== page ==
The Rich Girls Are Weeping

22 March 2006

One of the perils of SXSW, being in the spring and all, is the potential for a post-party, gigantic allergy attack. You're exhausted, the trees are blooming and pollenating everywhere, and BANG! -- you're sick. That's where I am now. I'm feeling somewhat better than I did yesterday, when the prospect of sorting through the (literally) 1,000 emails that arrived at my work account whilst I was out having a good time seemed hell on earth.

Today I'm pondering what I think about the new albums from Built to Spill (one of their least annoying efforts in the past few years), The Church, The Submarines, and a few others.

I first heard about The Submarines from a friend who works at a well-known indie label after she heard their demo; they didn't sign with her employer, but with Nettwerk instead, which seems a better fit. The Submarines are pretty innocuous and sweet, for all that the songs on the album are about a messy breakup (though recording the album together led them to tie the knot, quel heartwarming); Declare a New State seems to succeed in some ways where the new offering from Mates of State, Bring It Back fails for me. (The comparison is inevitable, sadly -- even outside the superficial similarities.) MOS' Kori and Jason really shouldn't try to sing; I hate to be all crumudgeonly, but I liked it better when they were all about the hollerin' in unison and the funky harmonies and all harsh aggravation and angry chords (as on Team Boo, Our Constant Concern, and My Solo Project). Bring it Back's lead single "Fraud in the 80's" preserves some of that, but the rest of the album is, in my opinion, a little overambitious and really drags when things get prettified. However, I seem to be the only person that feels this way -- the prevailing opinion among friends and other music bloggers is that Mates of States' new direction works, but I really can't agree.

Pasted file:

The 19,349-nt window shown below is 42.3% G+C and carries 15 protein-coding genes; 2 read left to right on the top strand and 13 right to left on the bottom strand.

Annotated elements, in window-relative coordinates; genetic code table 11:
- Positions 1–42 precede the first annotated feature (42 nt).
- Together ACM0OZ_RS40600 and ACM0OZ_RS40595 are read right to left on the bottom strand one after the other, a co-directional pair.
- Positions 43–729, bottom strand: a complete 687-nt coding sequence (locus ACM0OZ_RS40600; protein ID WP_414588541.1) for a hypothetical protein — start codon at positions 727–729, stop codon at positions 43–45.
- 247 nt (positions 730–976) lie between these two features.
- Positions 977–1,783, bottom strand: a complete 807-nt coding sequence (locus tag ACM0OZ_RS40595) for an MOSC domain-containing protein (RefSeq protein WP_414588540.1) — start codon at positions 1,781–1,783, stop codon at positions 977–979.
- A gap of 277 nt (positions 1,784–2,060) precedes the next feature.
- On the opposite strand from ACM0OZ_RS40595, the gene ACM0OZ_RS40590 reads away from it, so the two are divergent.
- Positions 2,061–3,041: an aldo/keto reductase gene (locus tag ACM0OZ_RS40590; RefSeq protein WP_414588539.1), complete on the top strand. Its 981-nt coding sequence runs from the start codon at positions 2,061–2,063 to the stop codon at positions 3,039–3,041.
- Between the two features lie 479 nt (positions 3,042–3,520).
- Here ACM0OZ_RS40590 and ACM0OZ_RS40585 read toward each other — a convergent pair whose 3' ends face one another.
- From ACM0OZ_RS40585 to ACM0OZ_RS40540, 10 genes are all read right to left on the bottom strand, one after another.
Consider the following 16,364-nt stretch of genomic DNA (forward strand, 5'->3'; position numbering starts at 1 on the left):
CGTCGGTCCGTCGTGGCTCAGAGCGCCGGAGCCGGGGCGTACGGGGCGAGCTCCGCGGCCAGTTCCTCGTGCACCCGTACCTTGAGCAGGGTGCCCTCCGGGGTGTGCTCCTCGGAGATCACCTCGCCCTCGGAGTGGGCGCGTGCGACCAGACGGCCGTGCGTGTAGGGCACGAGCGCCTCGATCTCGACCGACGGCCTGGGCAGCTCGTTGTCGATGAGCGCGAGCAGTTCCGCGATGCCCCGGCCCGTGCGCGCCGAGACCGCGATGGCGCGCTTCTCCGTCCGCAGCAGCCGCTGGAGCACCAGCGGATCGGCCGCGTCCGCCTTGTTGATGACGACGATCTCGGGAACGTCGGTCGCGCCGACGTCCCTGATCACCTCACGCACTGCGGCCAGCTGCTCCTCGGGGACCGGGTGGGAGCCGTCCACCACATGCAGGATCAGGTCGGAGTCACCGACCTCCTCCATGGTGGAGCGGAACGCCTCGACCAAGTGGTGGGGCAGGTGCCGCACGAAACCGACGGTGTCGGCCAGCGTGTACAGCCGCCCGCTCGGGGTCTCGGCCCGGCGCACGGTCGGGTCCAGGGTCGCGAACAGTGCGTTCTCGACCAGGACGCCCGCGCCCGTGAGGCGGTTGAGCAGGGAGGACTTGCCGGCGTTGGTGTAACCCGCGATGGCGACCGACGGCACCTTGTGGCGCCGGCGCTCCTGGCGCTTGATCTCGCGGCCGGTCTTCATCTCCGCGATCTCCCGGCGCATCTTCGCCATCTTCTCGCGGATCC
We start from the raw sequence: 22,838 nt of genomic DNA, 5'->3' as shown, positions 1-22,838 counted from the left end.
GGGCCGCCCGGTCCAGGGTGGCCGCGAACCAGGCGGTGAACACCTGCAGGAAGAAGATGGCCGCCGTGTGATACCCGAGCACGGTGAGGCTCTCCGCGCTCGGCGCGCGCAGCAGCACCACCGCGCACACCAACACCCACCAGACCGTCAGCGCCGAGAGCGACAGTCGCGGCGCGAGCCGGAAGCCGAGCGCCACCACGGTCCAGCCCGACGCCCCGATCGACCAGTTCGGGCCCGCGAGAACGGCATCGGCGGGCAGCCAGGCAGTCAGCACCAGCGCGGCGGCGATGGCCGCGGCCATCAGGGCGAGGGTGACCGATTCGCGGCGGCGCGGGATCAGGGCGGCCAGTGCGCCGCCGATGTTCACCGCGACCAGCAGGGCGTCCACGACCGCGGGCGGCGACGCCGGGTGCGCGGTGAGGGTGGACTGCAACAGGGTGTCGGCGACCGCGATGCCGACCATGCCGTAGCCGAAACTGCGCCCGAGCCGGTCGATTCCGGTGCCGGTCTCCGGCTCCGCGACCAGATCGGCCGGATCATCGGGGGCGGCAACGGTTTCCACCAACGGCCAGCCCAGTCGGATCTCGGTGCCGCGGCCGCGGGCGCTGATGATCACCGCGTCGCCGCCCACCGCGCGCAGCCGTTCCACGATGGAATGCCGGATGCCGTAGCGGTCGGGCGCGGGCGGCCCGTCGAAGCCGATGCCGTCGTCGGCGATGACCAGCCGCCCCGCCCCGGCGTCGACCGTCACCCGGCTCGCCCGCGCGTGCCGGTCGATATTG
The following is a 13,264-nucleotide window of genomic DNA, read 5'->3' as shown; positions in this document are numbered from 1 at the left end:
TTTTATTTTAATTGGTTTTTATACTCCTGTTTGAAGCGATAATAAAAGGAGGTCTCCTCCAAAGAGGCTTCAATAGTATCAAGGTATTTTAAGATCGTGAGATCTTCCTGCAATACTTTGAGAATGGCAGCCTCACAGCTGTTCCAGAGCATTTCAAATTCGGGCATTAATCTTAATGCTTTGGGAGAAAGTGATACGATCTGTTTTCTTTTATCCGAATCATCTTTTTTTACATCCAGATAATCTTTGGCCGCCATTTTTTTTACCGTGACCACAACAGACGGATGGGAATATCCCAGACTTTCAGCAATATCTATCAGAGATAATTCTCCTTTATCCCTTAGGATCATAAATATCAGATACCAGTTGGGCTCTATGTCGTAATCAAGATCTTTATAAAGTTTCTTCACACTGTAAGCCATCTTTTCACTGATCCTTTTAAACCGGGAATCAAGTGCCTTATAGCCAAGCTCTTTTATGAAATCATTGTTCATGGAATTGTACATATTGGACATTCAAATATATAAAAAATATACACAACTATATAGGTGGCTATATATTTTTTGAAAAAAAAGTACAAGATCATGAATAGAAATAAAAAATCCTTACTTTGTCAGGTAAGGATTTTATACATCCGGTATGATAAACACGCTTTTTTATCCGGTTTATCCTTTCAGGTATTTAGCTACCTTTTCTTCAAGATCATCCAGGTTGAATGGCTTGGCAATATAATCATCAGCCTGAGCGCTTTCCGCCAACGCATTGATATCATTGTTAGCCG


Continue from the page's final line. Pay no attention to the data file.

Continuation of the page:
The Submarines -- Peace and Hate
Mates of State -- Fraud in the 80's
Mates of State -- The Kissaway

On a wholly unrelated note, here's a song I've meant to post for a few days, since before SXSW, when I wrote about Martha Wainwright for See You In the Pit -- it's Rufus Wainwright's version of the Gershwin standard "I'll Build A Stairway to Paradise" (which appeared in one of my favorite Gene Kelly pictures, An American In Paris) from The Aviator soundtrack (you know, the best part of that film outside of Jude Law's appearance as Errol Flynn).

Rufus Wainwright -- I'll Build A Stairway To Paradise

Now then, will someone come do my work for me, so that I can get some sleep? That would be grand.


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